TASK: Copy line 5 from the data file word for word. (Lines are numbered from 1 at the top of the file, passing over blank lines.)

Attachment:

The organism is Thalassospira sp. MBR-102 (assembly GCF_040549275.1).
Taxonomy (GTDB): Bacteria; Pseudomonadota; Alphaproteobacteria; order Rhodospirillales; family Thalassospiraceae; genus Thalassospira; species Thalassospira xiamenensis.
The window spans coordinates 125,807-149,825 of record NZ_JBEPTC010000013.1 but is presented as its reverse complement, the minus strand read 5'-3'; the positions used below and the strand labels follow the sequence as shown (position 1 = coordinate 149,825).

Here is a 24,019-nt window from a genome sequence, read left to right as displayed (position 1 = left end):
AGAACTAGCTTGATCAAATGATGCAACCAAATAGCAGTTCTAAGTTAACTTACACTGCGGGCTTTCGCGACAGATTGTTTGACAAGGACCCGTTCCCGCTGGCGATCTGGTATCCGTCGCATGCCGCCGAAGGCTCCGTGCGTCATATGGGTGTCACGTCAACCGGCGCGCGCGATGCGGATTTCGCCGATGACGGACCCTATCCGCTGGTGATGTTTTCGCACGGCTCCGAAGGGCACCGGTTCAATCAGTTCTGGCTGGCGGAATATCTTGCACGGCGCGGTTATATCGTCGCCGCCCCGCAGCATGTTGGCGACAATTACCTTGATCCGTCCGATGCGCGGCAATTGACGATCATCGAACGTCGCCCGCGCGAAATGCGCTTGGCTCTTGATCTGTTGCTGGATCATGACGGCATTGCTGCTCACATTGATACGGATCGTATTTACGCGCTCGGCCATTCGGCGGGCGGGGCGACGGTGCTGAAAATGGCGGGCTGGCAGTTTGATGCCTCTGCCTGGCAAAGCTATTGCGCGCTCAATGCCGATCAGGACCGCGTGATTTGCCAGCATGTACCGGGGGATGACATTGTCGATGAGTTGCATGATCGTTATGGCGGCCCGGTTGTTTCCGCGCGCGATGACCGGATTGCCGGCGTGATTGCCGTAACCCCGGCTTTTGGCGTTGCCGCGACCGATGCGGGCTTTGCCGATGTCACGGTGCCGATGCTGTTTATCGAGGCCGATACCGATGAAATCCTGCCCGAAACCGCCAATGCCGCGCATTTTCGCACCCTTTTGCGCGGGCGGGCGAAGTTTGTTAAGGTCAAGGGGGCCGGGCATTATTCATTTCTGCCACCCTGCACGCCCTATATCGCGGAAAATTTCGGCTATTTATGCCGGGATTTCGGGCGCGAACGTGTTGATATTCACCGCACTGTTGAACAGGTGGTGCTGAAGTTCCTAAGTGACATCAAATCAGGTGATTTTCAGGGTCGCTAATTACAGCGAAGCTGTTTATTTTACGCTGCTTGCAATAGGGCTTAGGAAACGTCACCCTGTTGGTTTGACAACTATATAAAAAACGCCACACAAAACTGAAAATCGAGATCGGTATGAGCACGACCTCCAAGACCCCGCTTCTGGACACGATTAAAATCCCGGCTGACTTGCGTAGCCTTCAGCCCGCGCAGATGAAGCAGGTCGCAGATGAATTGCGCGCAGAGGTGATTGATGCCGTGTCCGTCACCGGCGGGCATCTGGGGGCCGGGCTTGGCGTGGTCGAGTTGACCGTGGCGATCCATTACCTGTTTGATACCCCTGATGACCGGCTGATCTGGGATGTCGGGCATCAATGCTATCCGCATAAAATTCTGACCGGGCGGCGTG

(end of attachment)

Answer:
AGAACTAGCTTGATCAAATGATGCAACCAAATAGCAGTTCTAAGTTAACTTACACTGCGGGCTTTCGCGACAGATTGTTTGACAAGGACCCGTTCCCGCTGGCGATCTGGTATCCGTCGCATGCCGCCGAAGGCTCCGTGCGTCATATGGGTGTCACGTCAACCGGCGCGCGCGATGCGGATTTCGCCGATGACGGACCCTATCCGCTGGTGATGTTTTCGCACGGCTCCGAAGGGCACCGGTTCAATCAGTTCTGGCTGGCGGAATATCTTGCACGGCGCGGTTATATCGTCGCCGCCCCGCAGCATGTTGGCGACAATTACCTTGATCCGTCCGATGCGCGGCAATTGACGATCATCGAACGTCGCCCGCGCGAAATGCGCTTGGCTCTTGATCTGTTGCTGGATCATGACGGCATTGCTGCTCACATTGATACGGATCGTATTTACGCGCTCGGCCATTCGGCGGGCGGGGCGACGGTGCTGAAAATGGCGGGCTGGCAGTTTGATGCCTCTGCCTGGCAAAGCTATTGCGCGCTCAATGCCGATCAGGACCGCGTGATTTGCCAGCATGTACCGGGGGATGACATTGTCGATGAGTTGCATGATCGTTATGGCGGCCCGGTTGTTTCCGCGCGCGATGACCGGATTGCCGGCGTGATTGCCGTAACCCCGGCTTTTGGCGTTGCCGCGACCGATGCGGGCTTTGCCGATGTCACGGTGCCGATGCTGTTTATCGAGGCCGATACCGATGAAATCCTGCCCGAAACCGCCAATGCCGCGCATTTTCGCACCCTTTTGCGCGGGCGGGCGAAGTTTGTTAAGGTCAAGGGGGCCGGGCATTATTCATTTCTGCCACCCTGCACGCCCTATATCGCGGAAAATTTCGGCTATTTATGCCGGGATTTCGGGCGCGAACGTGTTGATATTCACCGCACTGTTGAACAGGTGGTGCTGAAGTTCCTAAGTGACATCAAATCAGGTGATTTTCAGGGTCGCTAATTACAGCGAAGCTGTTTATTTTACGCTGCTTGCAATAGGGCTTAGGAAACGTCACCCTGTTGGTTTGACAACTATATAAAAAACGCCACACAAAACTGAAAATCGAGATCGGTATGAGCACGACCTCCAAGACCCCGCTTCTGGACACGATTAAAATCCCGGCTGACTTGCGTAGCCTTCAGCCCGCGCAGATGAAGCAGGTCGCAGATGAATTGCGCGCAGAGGTGATTGATGCCGTGTCCGTCACCGGCGGGCATCTGGGGGCCGGGCTTGGCGTGGTCGAGTTGACCGTGGCGATCCATTACCTGTTTGATACCCCTGATGACCGGCTGATCTGGGATGTCGGGCATCAATGCTATCCGCATAAAATTCTGACCGGGCGGCGTG